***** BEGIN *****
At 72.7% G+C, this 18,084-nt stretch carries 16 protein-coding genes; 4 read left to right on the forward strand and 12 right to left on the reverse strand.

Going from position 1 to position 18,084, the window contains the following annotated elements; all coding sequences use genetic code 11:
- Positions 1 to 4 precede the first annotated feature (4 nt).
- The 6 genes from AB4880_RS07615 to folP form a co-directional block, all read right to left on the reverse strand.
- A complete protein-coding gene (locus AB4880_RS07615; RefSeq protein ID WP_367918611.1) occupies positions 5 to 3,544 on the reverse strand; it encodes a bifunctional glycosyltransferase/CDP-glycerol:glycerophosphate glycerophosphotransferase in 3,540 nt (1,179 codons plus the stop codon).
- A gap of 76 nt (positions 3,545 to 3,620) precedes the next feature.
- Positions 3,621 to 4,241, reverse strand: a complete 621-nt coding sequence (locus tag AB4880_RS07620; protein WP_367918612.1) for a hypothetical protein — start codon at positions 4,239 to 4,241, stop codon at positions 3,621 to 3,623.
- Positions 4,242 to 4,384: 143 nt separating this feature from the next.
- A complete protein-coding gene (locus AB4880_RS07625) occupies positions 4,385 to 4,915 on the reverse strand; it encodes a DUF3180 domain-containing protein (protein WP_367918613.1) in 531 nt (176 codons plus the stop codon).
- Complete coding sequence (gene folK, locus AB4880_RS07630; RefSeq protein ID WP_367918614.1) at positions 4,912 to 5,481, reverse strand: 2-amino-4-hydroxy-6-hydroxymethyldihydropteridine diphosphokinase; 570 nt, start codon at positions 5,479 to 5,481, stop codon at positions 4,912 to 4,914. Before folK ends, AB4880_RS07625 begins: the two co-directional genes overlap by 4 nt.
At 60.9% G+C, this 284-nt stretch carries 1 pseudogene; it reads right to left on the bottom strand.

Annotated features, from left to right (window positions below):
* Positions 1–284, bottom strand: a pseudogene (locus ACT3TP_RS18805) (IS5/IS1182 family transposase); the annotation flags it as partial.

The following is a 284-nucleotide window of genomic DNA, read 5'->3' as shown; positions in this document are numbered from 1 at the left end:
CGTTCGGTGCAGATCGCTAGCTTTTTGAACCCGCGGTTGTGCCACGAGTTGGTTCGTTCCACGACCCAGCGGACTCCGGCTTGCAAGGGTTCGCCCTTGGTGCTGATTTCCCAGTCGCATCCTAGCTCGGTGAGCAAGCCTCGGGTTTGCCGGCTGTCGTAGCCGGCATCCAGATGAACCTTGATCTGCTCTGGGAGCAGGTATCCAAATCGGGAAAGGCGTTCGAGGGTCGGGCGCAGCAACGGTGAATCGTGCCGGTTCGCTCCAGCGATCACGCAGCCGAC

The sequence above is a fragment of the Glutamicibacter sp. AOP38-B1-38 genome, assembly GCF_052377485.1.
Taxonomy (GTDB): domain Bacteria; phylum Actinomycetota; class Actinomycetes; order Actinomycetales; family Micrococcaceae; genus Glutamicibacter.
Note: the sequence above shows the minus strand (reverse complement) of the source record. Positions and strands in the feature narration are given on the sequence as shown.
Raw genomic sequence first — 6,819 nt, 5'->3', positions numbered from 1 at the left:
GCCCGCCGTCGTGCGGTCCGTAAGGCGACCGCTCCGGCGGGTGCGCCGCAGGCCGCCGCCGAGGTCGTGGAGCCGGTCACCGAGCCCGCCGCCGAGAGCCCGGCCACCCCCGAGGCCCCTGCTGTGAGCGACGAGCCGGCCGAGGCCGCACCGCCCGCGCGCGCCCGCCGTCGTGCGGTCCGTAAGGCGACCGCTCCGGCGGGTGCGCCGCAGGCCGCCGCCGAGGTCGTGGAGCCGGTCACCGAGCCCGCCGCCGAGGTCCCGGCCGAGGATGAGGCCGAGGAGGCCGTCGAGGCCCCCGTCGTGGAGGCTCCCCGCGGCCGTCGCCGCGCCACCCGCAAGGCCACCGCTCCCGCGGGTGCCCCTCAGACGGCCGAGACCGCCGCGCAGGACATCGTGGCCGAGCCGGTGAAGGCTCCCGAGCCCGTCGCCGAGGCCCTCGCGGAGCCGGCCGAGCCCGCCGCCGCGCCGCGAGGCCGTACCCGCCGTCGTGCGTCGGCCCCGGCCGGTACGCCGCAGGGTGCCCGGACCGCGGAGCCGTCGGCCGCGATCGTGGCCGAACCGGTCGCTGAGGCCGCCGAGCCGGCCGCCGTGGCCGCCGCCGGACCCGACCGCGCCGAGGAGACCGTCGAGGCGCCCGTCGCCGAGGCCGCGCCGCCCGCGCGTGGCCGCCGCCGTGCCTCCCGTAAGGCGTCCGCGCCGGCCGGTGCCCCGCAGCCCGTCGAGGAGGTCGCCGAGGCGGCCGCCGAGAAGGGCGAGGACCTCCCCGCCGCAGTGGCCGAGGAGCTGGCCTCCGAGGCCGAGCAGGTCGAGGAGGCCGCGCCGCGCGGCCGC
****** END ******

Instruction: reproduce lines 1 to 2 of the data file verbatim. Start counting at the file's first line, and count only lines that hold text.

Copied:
At 72.7% G+C, this 18,084-nt stretch carries 16 protein-coding genes; 4 read left to right on the forward strand and 12 right to left on the reverse strand.

Going from position 1 to position 18,084, the window contains the following annotated elements; all coding sequences use genetic code 11: